"Soy used to be really cheap, but now we are seeing price rises and volatility in the soy market it is actually quite expensive to source imported feed,"​ she says. "For the long-term security and resilience of the UK farming industry, it makes sense to try to diversify our supply base of animal feeds and see how much we can do with home-grown proteins."

The UK pig industry has already conducted ground-breaking research on home-grown proteins, which has attracted praise from both FOE and WWF. The Green Pig project, which was co-funded by Bpex and Defra, examined the impact of legume-based diets on pig production. During trials at Midland Pig Producers (MPP), pigs were fed three different diet formulations and their body weight gain, feed conversion ratios and back fat depth at slaughter were recorded. The trial found that pigs on pea and faba bean diets performed well when compared with those on soya bean meal diets, suggesting that nutrition requirements can be met using legumes. "The Green Pig Project has demonstrated that it is practical to feed quite high levels of home-grown protein, as long as you understand the nutritional constraints,"​ says Penlington.

However, the research also established that the relatively high cost of legumes and the consistency of supply are big constraining factors to their uptake. "The variety of peas and beans we have for animal feed don't yield reliably, which is why farmers don't grow them,"​ explains Penlington. "Millers and feed compounders cannot guarantee they will have enough supply to last them one year to the next, so they tend to shy away from them."

In its response to Defra's Livestock Sustainability report, FOE recognises the market barriers to uptake of home-grown proteins and criticises the government for failing to use CAP reform to encourage the growth of alternative feeds. It says it wants the government to introduce a tough three-crop rotation measure, to include leguminous crop, and a redistribution of subsidies to smaller farms. However, these proposals have been met with concern by the industry. "FOE believes that the CAP should be changed and farmers should be given a subsidy for growing them. Our concern is that subsidies distort the market we would question whether that is good for the long term,"​ says Penlington.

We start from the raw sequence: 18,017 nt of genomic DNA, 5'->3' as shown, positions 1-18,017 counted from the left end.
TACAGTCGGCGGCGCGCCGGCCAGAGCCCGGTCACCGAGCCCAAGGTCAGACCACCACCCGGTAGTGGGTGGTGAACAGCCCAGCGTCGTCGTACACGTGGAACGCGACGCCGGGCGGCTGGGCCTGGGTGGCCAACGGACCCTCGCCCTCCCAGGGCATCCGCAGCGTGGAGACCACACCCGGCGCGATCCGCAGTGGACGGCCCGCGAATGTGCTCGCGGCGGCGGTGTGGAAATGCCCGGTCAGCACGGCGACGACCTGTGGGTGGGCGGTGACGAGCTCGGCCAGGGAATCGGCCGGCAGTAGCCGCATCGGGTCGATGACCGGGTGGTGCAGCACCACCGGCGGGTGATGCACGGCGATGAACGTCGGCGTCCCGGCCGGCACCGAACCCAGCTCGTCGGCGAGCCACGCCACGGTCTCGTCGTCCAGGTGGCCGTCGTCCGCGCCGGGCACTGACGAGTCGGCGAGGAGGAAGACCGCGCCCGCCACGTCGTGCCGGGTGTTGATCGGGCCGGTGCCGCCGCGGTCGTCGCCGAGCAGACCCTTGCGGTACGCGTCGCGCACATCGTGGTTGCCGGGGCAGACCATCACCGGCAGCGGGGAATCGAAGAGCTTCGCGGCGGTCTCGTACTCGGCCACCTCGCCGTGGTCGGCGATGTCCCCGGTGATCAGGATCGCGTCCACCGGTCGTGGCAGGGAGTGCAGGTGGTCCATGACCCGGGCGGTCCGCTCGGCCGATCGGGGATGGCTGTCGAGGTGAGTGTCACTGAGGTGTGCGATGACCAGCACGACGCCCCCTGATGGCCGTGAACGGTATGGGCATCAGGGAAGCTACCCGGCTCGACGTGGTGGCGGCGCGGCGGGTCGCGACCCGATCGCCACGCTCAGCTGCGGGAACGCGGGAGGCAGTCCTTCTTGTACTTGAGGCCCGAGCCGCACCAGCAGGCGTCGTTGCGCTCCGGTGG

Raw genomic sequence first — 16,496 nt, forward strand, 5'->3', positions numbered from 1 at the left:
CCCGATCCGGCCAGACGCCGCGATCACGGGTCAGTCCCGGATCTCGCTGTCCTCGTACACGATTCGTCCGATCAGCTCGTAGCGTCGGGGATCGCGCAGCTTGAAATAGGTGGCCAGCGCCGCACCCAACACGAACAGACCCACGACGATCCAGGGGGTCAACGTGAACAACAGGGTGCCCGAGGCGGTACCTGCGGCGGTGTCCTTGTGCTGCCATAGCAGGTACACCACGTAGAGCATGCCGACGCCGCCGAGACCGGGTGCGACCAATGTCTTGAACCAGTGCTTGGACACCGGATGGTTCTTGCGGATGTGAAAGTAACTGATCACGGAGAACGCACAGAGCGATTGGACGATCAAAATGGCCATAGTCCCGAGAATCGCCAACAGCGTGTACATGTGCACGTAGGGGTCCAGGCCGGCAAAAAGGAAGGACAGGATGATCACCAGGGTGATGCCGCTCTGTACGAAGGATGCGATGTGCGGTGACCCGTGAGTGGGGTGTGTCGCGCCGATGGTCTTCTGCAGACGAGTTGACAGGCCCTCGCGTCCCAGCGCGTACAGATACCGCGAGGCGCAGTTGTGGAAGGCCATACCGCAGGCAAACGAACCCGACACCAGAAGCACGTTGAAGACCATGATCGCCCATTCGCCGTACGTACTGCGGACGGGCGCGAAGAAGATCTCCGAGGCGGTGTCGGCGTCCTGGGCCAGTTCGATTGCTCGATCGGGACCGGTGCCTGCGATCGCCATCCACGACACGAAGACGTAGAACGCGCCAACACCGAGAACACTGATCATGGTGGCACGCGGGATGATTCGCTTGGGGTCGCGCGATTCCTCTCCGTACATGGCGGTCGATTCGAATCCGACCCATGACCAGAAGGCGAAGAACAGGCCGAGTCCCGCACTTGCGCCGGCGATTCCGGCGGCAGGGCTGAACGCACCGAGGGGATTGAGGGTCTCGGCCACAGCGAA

Instead of looking to subsidies, he believes emphasis should be put on the development of peas and beans that can grow reliably in UK weather. He adds that improving production efficiency, such as Bpex's Two Tonne Sow programme, will also reduce the UK livetock sector's intake of soy. "If we get more pigmeat for the feed we put in, then we are utilising what we have got better. We need to take that right through to how we utilise the carcase the more we can export or sell on the home market the better,"​ he says.

Way forward

So where does this leave the UK livestock industry? Jo Biggs, assistant communications manager at Eblex, points out that the UK beef and lamb sector is actually less reliant on soy than other international producers because of its grass-fed production systems. "Around 80% of the energy in beef cattle diets and 90% of the energy for sheep diets comes from grass, so we need only a very low level of alternative foodstuffs to supplement a ruminant's diet,"​ she explains. "Beef and sheep farming in this country operates using a rain-fed pasture system, which makes the best use of the natural resources we have available."

However, with more than one million tonnes of soy meal imported every year to feed pigs, poultry and dairy cows, it is clear that the issues surrounding soy production must be addressed.

There is certainly no silver bullet when it comes to improving the sustainability of animal feed. Home-grown proteins could offer opportunities to reduce reliance on an increasingly volatile and expensive import, but market conditions mean they are not a viable alternative for now. Sourcing sustainable soy is one way of ensuring the feed we do import is grown responsibly, but is unlikely to satisfy the demands of all environmentalists.

On the positive side, it seems that environmental groups are finally recognising the progress the industry has already made on environmental issues. As far as campaigners are concerned, it is now down to the government to create the market forces needed for change. "Reforming European farming policy is essential for the environment and global food security,"​ says Oxburrow. "We cannot allow our food system to cost the earth the government must do better."